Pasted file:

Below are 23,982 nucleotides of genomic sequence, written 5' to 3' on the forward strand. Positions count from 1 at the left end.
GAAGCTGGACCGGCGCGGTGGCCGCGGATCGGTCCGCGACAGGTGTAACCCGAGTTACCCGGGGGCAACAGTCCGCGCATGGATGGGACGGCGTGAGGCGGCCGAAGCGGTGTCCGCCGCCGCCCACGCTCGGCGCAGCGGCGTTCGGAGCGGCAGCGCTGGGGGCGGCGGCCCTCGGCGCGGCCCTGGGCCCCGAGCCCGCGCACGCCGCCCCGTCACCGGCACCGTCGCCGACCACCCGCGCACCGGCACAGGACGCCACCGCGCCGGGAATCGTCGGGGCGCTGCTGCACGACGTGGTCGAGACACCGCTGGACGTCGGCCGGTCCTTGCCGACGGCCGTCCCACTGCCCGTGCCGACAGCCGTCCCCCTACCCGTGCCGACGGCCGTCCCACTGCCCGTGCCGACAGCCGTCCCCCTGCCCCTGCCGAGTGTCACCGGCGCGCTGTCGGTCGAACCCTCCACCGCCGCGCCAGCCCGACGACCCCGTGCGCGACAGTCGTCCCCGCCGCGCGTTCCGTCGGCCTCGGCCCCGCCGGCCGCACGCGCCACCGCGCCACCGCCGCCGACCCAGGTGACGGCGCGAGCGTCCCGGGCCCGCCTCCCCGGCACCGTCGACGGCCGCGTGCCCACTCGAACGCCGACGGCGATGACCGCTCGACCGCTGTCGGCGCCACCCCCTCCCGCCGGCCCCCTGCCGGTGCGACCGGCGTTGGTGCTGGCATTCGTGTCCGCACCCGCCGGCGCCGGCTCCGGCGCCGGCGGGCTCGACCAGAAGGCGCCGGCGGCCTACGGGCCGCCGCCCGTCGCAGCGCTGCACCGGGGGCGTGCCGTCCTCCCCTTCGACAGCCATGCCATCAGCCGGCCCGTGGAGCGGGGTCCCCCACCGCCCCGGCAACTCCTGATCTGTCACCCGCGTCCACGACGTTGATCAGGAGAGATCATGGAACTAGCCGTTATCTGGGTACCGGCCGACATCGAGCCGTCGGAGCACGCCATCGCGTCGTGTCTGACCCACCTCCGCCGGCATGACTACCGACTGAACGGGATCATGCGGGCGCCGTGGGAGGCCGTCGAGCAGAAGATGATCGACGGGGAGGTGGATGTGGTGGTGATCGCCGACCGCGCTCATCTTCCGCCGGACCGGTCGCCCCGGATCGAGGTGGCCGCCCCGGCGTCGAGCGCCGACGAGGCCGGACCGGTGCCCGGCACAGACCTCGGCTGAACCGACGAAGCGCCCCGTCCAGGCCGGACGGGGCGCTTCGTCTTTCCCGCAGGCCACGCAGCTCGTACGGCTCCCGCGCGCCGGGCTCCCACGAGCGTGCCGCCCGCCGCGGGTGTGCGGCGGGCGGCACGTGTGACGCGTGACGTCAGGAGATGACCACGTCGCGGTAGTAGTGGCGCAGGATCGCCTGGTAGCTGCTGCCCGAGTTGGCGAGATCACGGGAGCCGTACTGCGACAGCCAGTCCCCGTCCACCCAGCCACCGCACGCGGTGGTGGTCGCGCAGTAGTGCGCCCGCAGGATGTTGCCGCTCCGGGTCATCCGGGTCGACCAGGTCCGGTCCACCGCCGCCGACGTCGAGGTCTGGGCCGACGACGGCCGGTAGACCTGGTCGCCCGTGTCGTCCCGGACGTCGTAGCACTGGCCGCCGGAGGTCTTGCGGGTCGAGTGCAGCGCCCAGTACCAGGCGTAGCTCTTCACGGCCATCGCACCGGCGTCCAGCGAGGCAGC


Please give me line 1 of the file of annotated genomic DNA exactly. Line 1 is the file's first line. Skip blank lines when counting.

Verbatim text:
Below are 23,982 nucleotides of genomic sequence, written 5' to 3' on the forward strand. Positions count from 1 at the left end.